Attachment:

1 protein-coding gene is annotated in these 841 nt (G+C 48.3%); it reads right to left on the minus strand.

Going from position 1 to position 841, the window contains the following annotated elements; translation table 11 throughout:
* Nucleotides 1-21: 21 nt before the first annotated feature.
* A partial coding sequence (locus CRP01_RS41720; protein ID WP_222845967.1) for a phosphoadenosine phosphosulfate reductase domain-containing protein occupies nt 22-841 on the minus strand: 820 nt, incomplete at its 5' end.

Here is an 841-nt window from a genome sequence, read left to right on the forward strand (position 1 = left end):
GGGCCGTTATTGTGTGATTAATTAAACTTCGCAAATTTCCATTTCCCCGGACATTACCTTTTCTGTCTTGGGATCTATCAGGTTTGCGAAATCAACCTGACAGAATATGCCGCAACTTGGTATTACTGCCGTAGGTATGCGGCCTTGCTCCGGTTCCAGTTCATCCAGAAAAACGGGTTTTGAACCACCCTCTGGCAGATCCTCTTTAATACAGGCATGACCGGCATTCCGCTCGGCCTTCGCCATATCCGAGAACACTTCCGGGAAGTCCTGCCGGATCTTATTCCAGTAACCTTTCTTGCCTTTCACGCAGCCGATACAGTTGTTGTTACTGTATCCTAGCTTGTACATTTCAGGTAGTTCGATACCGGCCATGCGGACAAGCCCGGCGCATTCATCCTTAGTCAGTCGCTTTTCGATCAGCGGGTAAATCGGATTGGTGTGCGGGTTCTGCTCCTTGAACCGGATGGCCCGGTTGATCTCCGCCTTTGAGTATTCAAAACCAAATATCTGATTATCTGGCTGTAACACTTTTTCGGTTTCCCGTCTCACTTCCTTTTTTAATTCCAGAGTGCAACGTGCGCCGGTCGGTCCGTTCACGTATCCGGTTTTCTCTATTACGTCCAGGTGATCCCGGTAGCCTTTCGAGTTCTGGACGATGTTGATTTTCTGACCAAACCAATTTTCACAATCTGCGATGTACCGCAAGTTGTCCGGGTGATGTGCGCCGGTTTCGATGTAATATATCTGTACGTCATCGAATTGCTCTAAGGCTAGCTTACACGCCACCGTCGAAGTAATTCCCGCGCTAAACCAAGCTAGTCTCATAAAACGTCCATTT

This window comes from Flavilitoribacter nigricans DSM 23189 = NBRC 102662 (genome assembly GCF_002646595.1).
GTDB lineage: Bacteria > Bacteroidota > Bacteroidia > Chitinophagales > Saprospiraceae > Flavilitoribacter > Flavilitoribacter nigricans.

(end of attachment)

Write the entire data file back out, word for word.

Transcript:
1 protein-coding gene is annotated in these 841 nt (G+C 48.3%); it reads right to left on the minus strand.

Going from position 1 to position 841, the window contains the following annotated elements; translation table 11 throughout:
* Nucleotides 1-21: 21 nt before the first annotated feature.
* A partial coding sequence (locus CRP01_RS41720; protein ID WP_222845967.1) for a phosphoadenosine phosphosulfate reductase domain-containing protein occupies nt 22-841 on the minus strand: 820 nt, incomplete at its 5' end.

Here is an 841-nt window from a genome sequence, read left to right on the forward strand (position 1 = left end):
GGGCCGTTATTGTGTGATTAATTAAACTTCGCAAATTTCCATTTCCCCGGACATTACCTTTTCTGTCTTGGGATCTATCAGGTTTGCGAAATCAACCTGACAGAATATGCCGCAACTTGGTATTACTGCCGTAGGTATGCGGCCTTGCTCCGGTTCCAGTTCATCCAGAAAAACGGGTTTTGAACCACCCTCTGGCAGATCCTCTTTAATACAGGCATGACCGGCATTCCGCTCGGCCTTCGCCATATCCGAGAACACTTCCGGGAAGTCCTGCCGGATCTTATTCCAGTAACCTTTCTTGCCTTTCACGCAGCCGATACAGTTGTTGTTACTGTATCCTAGCTTGTACATTTCAGGTAGTTCGATACCGGCCATGCGGACAAGCCCGGCGCATTCATCCTTAGTCAGTCGCTTTTCGATCAGCGGGTAAATCGGATTGGTGTGCGGGTTCTGCTCCTTGAACCGGATGGCCCGGTTGATCTCCGCCTTTGAGTATTCAAAACCAAATATCTGATTATCTGGCTGTAACACTTTTTCGGTTTCCCGTCTCACTTCCTTTTTTAATTCCAGAGTGCAACGTGCGCCGGTCGGTCCGTTCACGTATCCGGTTTTCTCTATTACGTCCAGGTGATCCCGGTAGCCTTTCGAGTTCTGGACGATGTTGATTTTCTGACCAAACCAATTTTCACAATCTGCGATGTACCGCAAGTTGTCCGGGTGATGTGCGCCGGTTTCGATGTAATATATCTGTACGTCATCGAATTGCTCTAAGGCTAGCTTACACGCCACCGTCGAAGTAATTCCCGCGCTAAACCAAGCTAGTCTCATAAAACGTCCATTT

This window comes from Flavilitoribacter nigricans DSM 23189 = NBRC 102662 (genome assembly GCF_002646595.1).
GTDB lineage: Bacteria > Bacteroidota > Bacteroidia > Chitinophagales > Saprospiraceae > Flavilitoribacter > Flavilitoribacter nigricans.